Mindfulness For Bipolar
There are numerous research studies that support the use of Mindfulness techniques to treat depression, anxiety, and bipolar mood swings. The use of Mindfulness techniques in therapy have become “best practice” as a result of positive outcomes. Indeed, it is now very much a mainstream therapy in a wide range of settings so, let’s explore what Mindfulness is.
Mindfulness techniques include a skill set that and individual acquires through learning, practicing, and then using. An individual learns a variety of different ways to quietly become aware, with full acceptance of, and without judging, one’s thoughts, feelings, physiological responses etc. The art/science includes the development of the “observer” so that a person observes their own experience. This process itself can be calming. Additional mindfulness technique include consciously focusing on one’s breath, or on each bite of food, or each step one is walking, or even the drops dripping from a faucet. The focus itself quiets the mind, and relaxes the body. The idea is to first develop a keen awareness of one’s thoughts and emotions, and then over time to learn how to control one’s thoughts, which leads to changes in emotions, and changes in behaviors. By practicing mindfulness, a person develops that ability to be fully present “in the moment” , or the “here and now” . There is much more to mindfulness than can be described in this post, and I will try to elaborate in later posts, but this is a brief gist.
To get an idea of what the research about the mindfulness is I listed a couple below. The summary of one study found in CNS Neuroscience and Therapists conducted in 2011 concluded that “…treating residual mood symptoms with MBCT may be another avenue to improving mood, emotion regulation, well-being, and functioning in individuals with bipolar disorder.” This study reported the following results: “At the end of treatment, as well as at the 3 months follow-up, participants showed increased mindfulness, lower residual depressive mood symptoms, less attentional difficulties, and increased emotion-regulation abilities, psychological well-being, positive affect, and psychosocial functioning.”[i]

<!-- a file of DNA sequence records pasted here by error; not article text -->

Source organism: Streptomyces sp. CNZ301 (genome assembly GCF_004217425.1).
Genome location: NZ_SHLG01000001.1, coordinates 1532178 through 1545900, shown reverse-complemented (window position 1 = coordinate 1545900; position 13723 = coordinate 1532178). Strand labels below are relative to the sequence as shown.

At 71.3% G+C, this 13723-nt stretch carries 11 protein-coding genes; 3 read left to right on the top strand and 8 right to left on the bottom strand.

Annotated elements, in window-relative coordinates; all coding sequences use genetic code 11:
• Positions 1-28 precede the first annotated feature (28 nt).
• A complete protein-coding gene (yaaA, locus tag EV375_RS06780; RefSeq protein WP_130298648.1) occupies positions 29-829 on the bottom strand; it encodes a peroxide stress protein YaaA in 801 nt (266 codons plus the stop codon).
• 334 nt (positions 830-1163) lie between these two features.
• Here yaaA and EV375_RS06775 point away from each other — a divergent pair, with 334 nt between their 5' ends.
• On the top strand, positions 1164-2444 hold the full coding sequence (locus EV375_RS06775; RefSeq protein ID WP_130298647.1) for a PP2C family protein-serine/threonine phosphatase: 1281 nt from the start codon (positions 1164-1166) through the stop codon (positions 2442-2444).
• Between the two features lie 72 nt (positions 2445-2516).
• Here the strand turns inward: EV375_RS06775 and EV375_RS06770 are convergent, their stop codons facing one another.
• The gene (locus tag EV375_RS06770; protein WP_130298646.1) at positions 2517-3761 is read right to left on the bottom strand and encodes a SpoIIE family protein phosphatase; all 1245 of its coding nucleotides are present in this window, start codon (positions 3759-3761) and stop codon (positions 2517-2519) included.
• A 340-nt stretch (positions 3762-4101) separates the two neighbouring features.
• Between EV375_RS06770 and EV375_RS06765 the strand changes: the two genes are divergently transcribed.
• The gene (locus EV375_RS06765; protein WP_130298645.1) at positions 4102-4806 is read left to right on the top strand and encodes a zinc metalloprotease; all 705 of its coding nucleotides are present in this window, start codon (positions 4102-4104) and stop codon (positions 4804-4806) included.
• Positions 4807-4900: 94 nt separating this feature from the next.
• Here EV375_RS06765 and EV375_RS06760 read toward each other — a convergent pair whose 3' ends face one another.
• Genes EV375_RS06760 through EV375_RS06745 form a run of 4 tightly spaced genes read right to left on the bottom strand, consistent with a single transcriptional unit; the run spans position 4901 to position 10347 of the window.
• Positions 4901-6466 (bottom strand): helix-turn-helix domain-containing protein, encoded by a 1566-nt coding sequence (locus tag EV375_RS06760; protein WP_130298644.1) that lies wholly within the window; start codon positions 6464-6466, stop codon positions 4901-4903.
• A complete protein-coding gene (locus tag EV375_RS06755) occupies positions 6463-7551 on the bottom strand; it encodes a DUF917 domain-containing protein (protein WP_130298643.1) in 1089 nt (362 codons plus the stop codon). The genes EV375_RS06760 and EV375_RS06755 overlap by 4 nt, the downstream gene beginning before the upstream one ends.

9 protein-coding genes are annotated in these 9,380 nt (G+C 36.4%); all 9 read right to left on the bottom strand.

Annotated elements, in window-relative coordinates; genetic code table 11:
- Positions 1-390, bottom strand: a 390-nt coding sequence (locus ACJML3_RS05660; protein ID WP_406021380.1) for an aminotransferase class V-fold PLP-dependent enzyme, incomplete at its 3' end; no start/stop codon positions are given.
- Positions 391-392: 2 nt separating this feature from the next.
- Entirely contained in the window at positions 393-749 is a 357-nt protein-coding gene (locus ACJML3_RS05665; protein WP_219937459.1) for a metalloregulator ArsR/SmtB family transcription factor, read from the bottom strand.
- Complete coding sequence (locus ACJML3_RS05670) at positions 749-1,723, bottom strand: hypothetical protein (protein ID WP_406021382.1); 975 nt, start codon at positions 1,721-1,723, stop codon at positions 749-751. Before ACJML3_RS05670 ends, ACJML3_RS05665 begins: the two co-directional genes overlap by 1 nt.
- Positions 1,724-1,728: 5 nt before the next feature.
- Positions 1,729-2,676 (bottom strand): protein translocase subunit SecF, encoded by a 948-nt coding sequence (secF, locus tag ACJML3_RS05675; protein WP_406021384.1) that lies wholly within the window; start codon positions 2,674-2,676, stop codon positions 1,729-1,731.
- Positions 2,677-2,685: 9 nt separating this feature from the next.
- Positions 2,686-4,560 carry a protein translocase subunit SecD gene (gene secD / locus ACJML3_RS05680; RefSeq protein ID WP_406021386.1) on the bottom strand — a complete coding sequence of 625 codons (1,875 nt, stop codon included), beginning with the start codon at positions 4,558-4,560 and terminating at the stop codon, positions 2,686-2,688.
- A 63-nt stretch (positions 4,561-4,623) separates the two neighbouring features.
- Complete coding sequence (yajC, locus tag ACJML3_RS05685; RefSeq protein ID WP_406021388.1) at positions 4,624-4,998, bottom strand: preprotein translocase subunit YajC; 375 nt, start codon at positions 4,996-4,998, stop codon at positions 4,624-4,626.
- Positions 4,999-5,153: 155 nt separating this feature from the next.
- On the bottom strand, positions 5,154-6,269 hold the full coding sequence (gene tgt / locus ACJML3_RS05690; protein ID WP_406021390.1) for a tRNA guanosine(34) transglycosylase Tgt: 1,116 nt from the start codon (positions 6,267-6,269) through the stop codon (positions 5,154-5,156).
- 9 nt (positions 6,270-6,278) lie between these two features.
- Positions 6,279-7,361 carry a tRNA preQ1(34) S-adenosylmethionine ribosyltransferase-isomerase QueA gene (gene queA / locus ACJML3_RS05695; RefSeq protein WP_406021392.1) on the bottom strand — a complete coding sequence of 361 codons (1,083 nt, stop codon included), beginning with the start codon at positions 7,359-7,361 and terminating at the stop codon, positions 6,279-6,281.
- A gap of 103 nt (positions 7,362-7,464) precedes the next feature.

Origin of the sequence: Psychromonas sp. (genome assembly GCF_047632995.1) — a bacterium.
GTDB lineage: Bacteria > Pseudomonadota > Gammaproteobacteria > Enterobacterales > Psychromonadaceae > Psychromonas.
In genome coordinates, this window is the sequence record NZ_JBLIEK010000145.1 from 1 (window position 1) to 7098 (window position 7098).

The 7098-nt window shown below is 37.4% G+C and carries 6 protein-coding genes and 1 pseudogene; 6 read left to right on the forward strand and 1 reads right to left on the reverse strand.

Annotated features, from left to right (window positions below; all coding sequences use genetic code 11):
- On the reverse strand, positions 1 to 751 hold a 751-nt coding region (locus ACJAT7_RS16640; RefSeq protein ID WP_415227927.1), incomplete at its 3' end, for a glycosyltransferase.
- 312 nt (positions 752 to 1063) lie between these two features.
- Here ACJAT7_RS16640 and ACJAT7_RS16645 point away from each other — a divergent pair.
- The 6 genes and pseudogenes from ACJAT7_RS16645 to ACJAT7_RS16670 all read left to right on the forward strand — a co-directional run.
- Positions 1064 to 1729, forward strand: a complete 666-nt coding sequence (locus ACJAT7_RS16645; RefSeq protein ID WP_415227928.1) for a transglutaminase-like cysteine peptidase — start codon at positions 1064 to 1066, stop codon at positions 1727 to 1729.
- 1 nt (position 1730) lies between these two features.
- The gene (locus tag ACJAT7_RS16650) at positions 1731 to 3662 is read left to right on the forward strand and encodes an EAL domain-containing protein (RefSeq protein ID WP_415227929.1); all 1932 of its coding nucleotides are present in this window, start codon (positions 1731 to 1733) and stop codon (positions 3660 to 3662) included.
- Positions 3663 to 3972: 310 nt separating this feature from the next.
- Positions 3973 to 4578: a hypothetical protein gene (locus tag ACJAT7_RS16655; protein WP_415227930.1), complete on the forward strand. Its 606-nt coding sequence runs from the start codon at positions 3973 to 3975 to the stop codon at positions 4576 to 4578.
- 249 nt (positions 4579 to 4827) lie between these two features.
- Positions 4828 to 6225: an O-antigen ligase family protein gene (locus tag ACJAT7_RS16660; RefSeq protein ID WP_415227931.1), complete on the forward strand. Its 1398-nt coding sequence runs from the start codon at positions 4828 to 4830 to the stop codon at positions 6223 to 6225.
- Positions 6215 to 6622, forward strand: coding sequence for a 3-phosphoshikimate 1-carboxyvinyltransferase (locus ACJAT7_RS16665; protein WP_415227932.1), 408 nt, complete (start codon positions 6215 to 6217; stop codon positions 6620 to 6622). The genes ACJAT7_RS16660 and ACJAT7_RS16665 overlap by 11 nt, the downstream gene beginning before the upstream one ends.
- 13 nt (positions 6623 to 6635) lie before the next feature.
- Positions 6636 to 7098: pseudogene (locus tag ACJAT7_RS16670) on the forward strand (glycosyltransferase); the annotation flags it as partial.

Another study conducted in 2014 found in The British Journal of Psychiatry was summarized with this statement, “The study’s results indicate that group mindfulness treatment, conducted by certified instructors in primary health care, is as effective a treatment method as individual CBT for treating depression and anxiety,” Sundquist said in a press release. “This means that group mindfulness treatment should be considered as an alternative to individual psychotherapy, especially at primary health care centers that can’t offer everyone individual therapy.”[ii]
I wanted to provide you with some ideas for suggested reading and website urls that will lead you to additional information:
· Mindfulness for Bipolar Disorder: How Mindfulness and Neuroscience Can Help You Manage Your Bipolar Symptoms; William R. Marchand, psychiatrist and neuroscientist, ordained monk in the Soto Zen Tradition. http://www.warwicks.com/book/9781626251854
· Mindfulness Reduces the Way Stress Affects the Brain; Rick Nauert; PsychCentra: http://psychcentral.com/news/2015/02/13/mindfulness-reduces-the-way-stress-affects-the-brain/81200.html
· Medical Daily; Mindfullness is Just as Effective as Cognitive Behavior Therapy in Treating Anxiety, Depression; Nov 29, 2014 02:15 PM By Lecia Bushak
CNS Neuroscience and Therapists: Mindfulness-Based Cognitive Therapy for Nonremitted Patients with Bipolar Disorder;Thilo Deckersbach1,2, ;Britta K. Hölzel1,2,3,;Lori R. Eisner1,2, et.al.;Article first published online: 2 APR 2011;DOI: 10.1111/j.1755-5949.2011.00236.x
http://onlinelibrary.wiley.com/doi/10.1111/j.1755-5949.2011.00236.x/abstract (retrieved 5/6/2015)
Source: Sundquist J, Lilja A, Palmer K, Memon A, Wang X, Johansson L. “Mindfulness group therapy in primary care patients with depression, anxiety and stress and adjustment disorders: randomized controlled trial.” The British Journal of Psychiatry, 2014.